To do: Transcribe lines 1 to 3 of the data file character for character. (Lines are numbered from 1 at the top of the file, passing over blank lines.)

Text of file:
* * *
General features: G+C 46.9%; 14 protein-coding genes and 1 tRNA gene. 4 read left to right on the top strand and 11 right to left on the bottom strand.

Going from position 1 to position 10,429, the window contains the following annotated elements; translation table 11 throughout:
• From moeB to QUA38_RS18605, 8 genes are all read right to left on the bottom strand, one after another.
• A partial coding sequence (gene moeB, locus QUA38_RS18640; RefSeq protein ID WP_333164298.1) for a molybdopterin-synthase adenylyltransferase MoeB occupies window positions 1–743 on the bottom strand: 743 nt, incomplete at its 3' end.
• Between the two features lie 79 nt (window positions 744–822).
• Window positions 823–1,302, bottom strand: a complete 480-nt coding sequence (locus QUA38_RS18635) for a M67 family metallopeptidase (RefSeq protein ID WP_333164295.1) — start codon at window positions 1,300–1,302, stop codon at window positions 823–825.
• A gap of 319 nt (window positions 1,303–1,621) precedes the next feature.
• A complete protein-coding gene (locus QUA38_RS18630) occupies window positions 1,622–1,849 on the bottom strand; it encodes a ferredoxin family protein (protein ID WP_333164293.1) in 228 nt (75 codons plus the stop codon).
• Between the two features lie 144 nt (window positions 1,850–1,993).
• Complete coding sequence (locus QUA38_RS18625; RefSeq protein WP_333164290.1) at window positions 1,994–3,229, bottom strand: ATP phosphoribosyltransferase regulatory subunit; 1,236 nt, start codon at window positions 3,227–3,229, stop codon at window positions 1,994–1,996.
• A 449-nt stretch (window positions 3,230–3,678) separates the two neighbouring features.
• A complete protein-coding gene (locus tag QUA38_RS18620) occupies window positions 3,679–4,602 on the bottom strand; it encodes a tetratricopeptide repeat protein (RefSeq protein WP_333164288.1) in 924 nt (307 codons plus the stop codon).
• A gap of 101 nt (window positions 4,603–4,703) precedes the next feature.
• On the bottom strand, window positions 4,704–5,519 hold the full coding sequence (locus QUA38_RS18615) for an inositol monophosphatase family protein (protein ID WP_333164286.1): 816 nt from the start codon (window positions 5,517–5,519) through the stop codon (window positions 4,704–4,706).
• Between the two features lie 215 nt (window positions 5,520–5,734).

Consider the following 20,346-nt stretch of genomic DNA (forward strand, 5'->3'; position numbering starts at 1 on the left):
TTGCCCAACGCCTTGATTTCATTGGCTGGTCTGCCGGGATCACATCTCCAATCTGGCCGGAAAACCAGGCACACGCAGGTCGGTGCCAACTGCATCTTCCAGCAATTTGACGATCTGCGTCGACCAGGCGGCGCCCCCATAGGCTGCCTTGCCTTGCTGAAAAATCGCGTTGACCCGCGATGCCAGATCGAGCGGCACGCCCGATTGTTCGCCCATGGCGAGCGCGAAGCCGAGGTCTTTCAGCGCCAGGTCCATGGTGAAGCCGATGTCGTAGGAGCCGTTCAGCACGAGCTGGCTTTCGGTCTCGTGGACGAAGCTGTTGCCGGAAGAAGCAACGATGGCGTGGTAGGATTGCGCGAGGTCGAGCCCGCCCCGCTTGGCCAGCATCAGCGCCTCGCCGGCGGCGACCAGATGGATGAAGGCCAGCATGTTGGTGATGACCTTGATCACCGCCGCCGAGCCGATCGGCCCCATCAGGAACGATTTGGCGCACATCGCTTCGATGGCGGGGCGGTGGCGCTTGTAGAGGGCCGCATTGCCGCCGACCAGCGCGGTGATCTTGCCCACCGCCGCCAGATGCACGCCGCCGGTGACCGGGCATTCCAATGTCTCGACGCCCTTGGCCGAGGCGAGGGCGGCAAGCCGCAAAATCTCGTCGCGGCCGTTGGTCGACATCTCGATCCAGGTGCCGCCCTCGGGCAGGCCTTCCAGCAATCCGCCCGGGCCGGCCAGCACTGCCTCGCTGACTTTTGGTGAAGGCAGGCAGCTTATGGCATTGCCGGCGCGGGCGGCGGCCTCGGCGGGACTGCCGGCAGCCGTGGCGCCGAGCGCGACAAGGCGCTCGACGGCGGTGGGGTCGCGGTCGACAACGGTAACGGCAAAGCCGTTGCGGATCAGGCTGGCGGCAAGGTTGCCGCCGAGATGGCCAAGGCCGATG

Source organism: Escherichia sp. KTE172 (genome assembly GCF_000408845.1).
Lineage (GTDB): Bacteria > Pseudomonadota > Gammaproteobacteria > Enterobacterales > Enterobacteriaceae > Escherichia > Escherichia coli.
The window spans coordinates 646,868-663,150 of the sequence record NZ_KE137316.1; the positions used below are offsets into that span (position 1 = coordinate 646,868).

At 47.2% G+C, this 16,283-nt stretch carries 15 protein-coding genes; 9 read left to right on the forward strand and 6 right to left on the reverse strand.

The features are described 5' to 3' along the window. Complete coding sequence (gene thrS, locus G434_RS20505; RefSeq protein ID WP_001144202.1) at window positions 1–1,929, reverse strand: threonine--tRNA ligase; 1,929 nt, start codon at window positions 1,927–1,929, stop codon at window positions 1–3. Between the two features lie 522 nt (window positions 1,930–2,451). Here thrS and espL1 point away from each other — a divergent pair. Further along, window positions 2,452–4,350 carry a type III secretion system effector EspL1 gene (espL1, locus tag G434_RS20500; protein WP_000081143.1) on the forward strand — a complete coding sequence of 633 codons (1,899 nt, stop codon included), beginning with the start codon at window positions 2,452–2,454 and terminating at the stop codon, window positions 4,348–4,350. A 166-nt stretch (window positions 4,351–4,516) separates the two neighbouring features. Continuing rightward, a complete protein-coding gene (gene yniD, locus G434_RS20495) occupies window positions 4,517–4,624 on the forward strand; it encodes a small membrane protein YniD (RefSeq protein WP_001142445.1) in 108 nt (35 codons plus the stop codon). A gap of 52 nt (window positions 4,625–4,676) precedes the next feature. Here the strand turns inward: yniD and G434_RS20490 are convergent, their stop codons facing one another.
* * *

General features: G+C 46.9%; 14 protein-coding genes and 1 tRNA gene. 4 read left to right on the top strand and 11 right to left on the bottom strand.

Going from position 1 to position 10,429, the window contains the following annotated elements; translation table 11 throughout:
• From moeB to QUA38_RS18605, 8 genes are all read right to left on the bottom strand, one after another.